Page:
Thousands of people rallied yesterday in all 50 states urging President Obama to reject the Keystone XL pipeline. At 158 events from Maine to Los Angeles, with many weathering frigid temperatures in the single digits, people chanted, sang songs, and held signs and banners calling on President Obama to veto the Keystone XL bill if and when the bill passes the Senate.
From high school students rallying in Mission, South Dakota on the Rosebud Sioux Indian reservation, where tribal leaders recently called the Keystone XL "an act of war" to Nebraska where Omaha Pipeline Fighters rallied outside the offices of U.S. Rep Brad Ashford (D-NE) to condemn his vote for pro-Keystone legislation in Congress to Seattle, Washington where hundreds encircled the Henry Jackson Federal Building to Milwaukee, Wisconsin where activists spelled out, "Reject KXL Now" in lights on a highway overpass to Washington, DC where a groups delivered 500,000 signatures calling on President Obama to veto the Keystone XL, last night's events showed solidarity among people across America that know the Keystone XL pipeline is the wrong direction for our country, our climate and our future.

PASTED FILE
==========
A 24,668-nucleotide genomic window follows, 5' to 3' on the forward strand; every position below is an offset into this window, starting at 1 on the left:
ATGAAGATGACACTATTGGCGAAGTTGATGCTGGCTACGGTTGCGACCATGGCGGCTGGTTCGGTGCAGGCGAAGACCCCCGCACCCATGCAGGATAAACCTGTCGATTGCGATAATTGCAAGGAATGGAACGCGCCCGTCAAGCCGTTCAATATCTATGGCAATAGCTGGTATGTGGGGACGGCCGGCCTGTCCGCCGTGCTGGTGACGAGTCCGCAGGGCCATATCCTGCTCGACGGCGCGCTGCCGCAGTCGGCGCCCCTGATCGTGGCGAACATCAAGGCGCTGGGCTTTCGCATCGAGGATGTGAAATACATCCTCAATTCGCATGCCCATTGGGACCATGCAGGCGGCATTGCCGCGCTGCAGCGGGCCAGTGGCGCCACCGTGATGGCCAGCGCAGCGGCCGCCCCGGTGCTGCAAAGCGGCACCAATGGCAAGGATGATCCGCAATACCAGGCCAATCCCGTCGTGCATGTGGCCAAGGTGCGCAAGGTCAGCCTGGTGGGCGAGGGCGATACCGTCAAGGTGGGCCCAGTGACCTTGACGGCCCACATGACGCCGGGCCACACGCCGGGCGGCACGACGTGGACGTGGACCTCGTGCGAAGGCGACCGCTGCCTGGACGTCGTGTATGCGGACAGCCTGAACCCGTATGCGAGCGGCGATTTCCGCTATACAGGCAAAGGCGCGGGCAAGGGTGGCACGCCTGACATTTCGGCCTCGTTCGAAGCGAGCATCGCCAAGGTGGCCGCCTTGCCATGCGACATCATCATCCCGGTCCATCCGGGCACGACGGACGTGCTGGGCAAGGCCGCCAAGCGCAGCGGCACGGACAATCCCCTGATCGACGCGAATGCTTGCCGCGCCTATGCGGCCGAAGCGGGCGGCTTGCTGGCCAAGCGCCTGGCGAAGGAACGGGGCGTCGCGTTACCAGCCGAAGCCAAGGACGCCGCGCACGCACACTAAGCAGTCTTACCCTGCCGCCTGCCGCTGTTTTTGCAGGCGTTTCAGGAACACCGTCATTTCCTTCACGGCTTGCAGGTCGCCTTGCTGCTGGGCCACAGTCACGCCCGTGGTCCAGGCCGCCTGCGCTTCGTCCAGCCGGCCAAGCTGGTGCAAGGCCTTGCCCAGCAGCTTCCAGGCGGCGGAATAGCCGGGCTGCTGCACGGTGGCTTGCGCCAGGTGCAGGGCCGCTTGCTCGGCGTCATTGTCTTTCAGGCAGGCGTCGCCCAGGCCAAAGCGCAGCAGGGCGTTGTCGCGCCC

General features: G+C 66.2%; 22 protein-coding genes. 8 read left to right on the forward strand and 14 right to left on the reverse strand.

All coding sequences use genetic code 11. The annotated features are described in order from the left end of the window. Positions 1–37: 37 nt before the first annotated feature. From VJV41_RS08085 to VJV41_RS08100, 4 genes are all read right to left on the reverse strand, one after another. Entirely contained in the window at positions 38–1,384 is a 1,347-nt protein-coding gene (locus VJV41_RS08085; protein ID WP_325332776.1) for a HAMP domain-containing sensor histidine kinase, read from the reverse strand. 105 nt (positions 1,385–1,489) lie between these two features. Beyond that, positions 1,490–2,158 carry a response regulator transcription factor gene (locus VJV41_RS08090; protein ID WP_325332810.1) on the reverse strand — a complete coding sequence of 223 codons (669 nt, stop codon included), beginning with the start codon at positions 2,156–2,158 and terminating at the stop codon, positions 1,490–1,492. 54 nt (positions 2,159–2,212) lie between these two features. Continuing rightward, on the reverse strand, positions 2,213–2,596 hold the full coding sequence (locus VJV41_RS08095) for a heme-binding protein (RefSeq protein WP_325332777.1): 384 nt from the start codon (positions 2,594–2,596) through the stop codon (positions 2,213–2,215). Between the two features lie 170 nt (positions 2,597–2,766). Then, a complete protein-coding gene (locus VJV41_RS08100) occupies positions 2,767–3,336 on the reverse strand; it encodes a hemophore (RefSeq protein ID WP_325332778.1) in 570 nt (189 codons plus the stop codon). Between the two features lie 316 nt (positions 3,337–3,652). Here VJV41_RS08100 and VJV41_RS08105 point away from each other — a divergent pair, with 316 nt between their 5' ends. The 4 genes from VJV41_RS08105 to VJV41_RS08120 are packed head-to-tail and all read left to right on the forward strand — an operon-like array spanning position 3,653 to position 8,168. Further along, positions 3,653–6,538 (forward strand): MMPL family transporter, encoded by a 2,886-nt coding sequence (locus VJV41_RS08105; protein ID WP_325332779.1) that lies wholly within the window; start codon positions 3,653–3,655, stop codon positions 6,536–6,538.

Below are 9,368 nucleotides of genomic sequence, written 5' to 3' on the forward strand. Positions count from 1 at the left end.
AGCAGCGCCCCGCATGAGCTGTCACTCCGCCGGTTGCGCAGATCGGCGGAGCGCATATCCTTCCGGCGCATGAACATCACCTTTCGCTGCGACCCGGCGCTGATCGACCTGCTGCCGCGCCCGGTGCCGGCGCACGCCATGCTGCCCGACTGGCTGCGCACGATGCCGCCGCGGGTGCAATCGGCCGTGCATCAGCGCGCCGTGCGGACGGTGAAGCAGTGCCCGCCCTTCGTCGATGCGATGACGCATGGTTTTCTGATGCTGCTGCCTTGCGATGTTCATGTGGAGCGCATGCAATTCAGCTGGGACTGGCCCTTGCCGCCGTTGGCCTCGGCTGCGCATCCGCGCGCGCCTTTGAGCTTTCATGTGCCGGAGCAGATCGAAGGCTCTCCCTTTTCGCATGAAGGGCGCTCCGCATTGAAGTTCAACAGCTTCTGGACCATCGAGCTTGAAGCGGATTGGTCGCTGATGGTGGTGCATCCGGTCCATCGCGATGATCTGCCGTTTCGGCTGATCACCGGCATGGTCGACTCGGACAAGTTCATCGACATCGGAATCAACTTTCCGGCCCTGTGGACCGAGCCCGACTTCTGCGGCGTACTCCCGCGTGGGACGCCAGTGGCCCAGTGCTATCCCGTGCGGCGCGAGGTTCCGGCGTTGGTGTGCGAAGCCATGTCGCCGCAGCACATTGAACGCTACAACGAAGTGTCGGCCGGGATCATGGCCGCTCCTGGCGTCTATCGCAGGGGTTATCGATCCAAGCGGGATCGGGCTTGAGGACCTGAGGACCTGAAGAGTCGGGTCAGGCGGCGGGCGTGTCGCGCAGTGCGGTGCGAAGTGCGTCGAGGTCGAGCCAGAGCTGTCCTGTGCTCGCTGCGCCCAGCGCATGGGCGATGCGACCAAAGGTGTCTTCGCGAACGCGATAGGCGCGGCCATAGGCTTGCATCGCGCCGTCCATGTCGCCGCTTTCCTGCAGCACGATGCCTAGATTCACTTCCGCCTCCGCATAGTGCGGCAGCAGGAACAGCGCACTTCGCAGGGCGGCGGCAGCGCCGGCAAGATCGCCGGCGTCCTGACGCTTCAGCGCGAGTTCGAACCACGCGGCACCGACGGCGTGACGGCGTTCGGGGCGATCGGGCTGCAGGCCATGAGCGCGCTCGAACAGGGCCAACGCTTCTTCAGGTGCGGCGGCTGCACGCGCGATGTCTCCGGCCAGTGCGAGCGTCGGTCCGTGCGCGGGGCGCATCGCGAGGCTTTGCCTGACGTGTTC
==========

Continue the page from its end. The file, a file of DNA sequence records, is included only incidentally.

"There's a healthy and growing movement of people in this country who want to see dirty fuels like tar sands stay in the ground and move rapidly to clean energy," said Michael Brune, executive director of the Sierra Club. "The events taking place today across the nation let President Obama know that the people have his back. If the president denies the Keystone XL pipeline it attests to the fact that nobody voted for dirty air, polluted water and climate denial."
“History will judge President Obama harshly if he fails to reject Keystone XL,” said Rainforest Action Network climate program director Amanda Starbuck. “If the president is serious about his legacy on climate change, a clear ‘no’ on this destructive project is the only course of action. The science is clear: to avoid a climate catastrophe, we have to leave nearly all Canadian tar sands oil in the ground. It’s time for the president to reject the pipeline.”
“We’re here today to send one message loud and clear to this White House: the time for rejection is now,” said Jason Kowalski, policy director for 350.org. “A lot’s changed since we began this campaign, but the facts haven’t—Keystone XL puts American land, air and water at risk while releasing tons of new carbon into the atmosphere to hasten the worst impacts of climate change. It’s bad public policy, but President Obama’s in a better position than ever before to put this issue to bed, and reject this pipeline once and for all."